It really shouldn’t come as a surprise that William Nylander, the Toronto Maple Leafs top pick in this past June’s NHL Entry Draft, is the organization’s top prospect. He may, after all, be the most skilled forward the Leafs have drafted in well over a decade.
The fact that Nylander was still on the board when the Leafs selected eighth overall is a small miracle in itself. I don’t really know what Vancouver or Carolina were thinking.
We already know a lot about Nylander. The son of former NHLer Michael Nylander, young William is a top flight offensive talent with great wheels, and can play centre or on the right wing. He’s undersized by NHL standards, listed anywhere from 5’9 to 5’11 and weighing about 170 lbs, but no one really seems to care. Nylander is a true blue chip prospect, and projects to be an impact point producer.
There’s also a lot we don’t know about Nylander too. For example, where will he be playing next year? There’s four options, though two seem far more realistic than the others. I’ll just get it out of the way and say that, besides a brief nine-game stint, I don’t see the point in rushing Nylander, only 18 years old, into the NHL this season. It also makes little sense to assign him to the Mississauga Steelheads of the OHL, which to be fair, is an option that Leafs brass haven’t really entertained:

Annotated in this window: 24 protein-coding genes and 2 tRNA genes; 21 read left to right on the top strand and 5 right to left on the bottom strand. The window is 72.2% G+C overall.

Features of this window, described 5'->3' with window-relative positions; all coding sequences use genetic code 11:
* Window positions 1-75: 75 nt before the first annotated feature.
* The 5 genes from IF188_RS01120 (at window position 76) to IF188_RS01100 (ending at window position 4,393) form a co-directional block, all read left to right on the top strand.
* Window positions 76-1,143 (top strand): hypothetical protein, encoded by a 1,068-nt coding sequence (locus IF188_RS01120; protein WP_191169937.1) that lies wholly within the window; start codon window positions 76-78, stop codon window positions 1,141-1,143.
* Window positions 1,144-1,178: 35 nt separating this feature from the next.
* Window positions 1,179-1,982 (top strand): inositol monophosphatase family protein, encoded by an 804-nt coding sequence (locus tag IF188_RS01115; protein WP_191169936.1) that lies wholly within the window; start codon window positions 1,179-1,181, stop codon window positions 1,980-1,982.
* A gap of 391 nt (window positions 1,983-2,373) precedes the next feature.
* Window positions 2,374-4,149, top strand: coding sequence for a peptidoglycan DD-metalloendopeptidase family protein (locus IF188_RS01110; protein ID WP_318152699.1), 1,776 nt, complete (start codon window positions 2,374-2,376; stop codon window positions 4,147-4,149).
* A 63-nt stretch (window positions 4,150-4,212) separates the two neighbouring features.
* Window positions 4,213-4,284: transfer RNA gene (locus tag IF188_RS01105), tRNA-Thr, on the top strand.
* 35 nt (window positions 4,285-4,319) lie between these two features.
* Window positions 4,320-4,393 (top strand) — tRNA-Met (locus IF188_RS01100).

In conversation w/ #Leafs Dave Nonis about William Nylander he said “wouldn’t be a smart move” on sending him to jr. NHL, AHL or Swe for him
— Matt Brown (@mbrownSN590) September 8, 2014
As Sportsnet Radio’s Matt Brown points out, that leaves the AHL’s Toronto Marlies and a return to Sweden as the most likely scenarios.
In the AHL, Nylander will develop under the close watch of the Leafs organization. He will play against good competition, readjust to the North American ice (he played youth hockey in Chicago), and acclimate himself to the city of Toronto.
However, you’d be hard pressed to find a long history of players who’ve made the jump to the AHL straight out of the Draft. In the past ten years, only a handful of top ten picks have went directly to the AHL, and most of them defencemen. The only similar situation I could find was Nikita Filatov, drafted sixth overall by the Columbus Blue Jackets in 2008. He’s currently 24 years old, and hasn’t played in the NHL since the 2011-2012 season.
Traditionally, players in Nylander’s position return home. That’s where things get interesting, as Nylander has confirmed (in the video below) that he’s an SHL free agent, and has several offers on the table.